My emotions were on a roller coaster this past week. On one hand, I was relieved and happy with the relatively quiet work the students kept busy with. We even got back a student who had to take some time off for personal reasons–I was ecstatic to have this student back! Yet, I felt like I had failed to meet the need of one student the week before.
The story begins with a young student who had a very rough life. Neither parent was the primary caregiver for this student. By all appearances, neither really wanted to be involved in this student’s life. The student did not dare to let anyone close and was great at being able to manipulate to get what was perceived as needed or wanted. Sweet and happy one minute, the student was able to turn in an instant and rattle off accusations filled with cuss words that would make anyone blush. The emotional baggage this student carried due to circumstances was beyond my comprehension. I wanted so much to show I cared but also held the student to a high standard I felt was reachable in the classroom, but somehow it never seemed to work.
Every time I thought the two of us had made some gains in our understanding of each other, the student would do something that caused me to become very frustrated. The last straw was the day the student finished the one class she was willing to work on. The last few weeks she had been working with another Christian agency trying to get them to take over her education. Because she finished the class, she was under the impression she could leave right then and there but we had no paperwork to show this was the case and so she was not allowed to leave. Determined not to do any other school work, she decided to do things that distracted the other students. It came to a head after lunch when she decided to rap in a rather loud voice while in class. I asked her repeatedly to please be quiet but to no avail. I didn’t care so much if she was actually working on school work–I had told her she could draw or read; but keeping the others from their work was making the classroom rather loud and I was trying to work on a quiz with another student. When I could not get her to quiet down, I went to the office for help. In the end, she was expelled. I felt like I had failed her.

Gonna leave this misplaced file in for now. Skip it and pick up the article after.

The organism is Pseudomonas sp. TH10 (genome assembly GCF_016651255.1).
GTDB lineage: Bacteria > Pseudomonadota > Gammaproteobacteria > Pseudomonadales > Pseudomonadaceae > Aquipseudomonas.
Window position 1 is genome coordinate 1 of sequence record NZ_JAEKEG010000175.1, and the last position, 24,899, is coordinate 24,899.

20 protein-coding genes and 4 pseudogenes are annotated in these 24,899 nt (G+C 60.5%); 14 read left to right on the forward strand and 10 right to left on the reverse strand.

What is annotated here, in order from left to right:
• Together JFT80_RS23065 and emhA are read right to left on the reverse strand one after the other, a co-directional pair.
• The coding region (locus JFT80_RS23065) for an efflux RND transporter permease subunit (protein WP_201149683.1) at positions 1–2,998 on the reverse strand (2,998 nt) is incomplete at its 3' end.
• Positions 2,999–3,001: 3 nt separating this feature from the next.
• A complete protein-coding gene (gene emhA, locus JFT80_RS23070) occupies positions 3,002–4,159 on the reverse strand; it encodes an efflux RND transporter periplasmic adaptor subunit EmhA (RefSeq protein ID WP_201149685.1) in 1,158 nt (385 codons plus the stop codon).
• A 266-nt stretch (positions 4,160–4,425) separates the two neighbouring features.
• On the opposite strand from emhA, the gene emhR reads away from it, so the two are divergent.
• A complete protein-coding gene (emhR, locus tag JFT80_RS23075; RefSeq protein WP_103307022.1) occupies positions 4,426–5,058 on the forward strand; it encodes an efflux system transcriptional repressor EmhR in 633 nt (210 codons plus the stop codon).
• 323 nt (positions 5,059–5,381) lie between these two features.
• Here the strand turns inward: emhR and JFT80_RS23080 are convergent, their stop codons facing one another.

I know I can’t “save” everyone–she needed help that I was not trained to give and if I had focused more on her I would have had to let others in the class down. It just hurts every time you lose a student like that. It makes me realize how God must hurt when we reject His help or walk away from what He sets before us to help us. I am very thankful that, unlike me, God is able to help ALL His children and never give up on us. Nothing is impossible for Him.
So, as we head into the final six weeks of the regular school year, I need to remember that God is ultimately in control of that classroom. He will supply me with what I need according to His riches. And, I am not meant to make any seed grow. Sometimes, my job is to plant the seed as I did in the student who had to be expelled. Sometimes I might water a seed that someone else planted in the past. But only God can make that seed actually grow. I am just so thankful He has allowed me to be used by Him for His kingdom work in this classroom.